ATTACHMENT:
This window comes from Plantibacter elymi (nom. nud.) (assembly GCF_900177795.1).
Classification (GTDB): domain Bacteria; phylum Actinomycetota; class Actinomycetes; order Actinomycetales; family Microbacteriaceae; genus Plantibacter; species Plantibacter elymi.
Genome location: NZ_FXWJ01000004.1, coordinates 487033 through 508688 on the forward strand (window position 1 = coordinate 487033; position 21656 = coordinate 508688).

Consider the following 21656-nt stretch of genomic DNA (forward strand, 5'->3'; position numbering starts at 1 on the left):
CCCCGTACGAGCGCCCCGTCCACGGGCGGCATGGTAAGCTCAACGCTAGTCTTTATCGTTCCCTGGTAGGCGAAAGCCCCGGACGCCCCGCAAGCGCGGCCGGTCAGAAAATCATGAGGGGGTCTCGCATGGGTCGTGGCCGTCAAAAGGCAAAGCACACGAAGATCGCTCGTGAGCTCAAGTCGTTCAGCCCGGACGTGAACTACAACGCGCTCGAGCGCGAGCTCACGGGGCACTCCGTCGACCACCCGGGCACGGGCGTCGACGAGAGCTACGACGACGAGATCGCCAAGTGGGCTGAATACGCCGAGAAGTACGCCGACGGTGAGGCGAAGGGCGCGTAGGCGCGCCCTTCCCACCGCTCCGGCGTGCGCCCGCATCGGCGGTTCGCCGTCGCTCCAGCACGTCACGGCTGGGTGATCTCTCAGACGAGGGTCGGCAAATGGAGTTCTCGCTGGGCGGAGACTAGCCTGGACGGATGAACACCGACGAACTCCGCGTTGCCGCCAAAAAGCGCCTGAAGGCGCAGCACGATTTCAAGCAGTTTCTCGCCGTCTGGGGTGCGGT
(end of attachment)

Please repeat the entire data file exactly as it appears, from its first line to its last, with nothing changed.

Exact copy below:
This window comes from Plantibacter elymi (nom. nud.) (assembly GCF_900177795.1).
Classification (GTDB): domain Bacteria; phylum Actinomycetota; class Actinomycetes; order Actinomycetales; family Microbacteriaceae; genus Plantibacter; species Plantibacter elymi.
Genome location: NZ_FXWJ01000004.1, coordinates 487033 through 508688 on the forward strand (window position 1 = coordinate 487033; position 21656 = coordinate 508688).

Consider the following 21656-nt stretch of genomic DNA (forward strand, 5'->3'; position numbering starts at 1 on the left):
CCCCGTACGAGCGCCCCGTCCACGGGCGGCATGGTAAGCTCAACGCTAGTCTTTATCGTTCCCTGGTAGGCGAAAGCCCCGGACGCCCCGCAAGCGCGGCCGGTCAGAAAATCATGAGGGGGTCTCGCATGGGTCGTGGCCGTCAAAAGGCAAAGCACACGAAGATCGCTCGTGAGCTCAAGTCGTTCAGCCCGGACGTGAACTACAACGCGCTCGAGCGCGAGCTCACGGGGCACTCCGTCGACCACCCGGGCACGGGCGTCGACGAGAGCTACGACGACGAGATCGCCAAGTGGGCTGAATACGCCGAGAAGTACGCCGACGGTGAGGCGAAGGGCGCGTAGGCGCGCCCTTCCCACCGCTCCGGCGTGCGCCCGCATCGGCGGTTCGCCGTCGCTCCAGCACGTCACGGCTGGGTGATCTCTCAGACGAGGGTCGGCAAATGGAGTTCTCGCTGGGCGGAGACTAGCCTGGACGGATGAACACCGACGAACTCCGCGTTGCCGCCAAAAAGCGCCTGAAGGCGCAGCACGATTTCAAGCAGTTTCTCGCCGTCTGGGGTGCGGT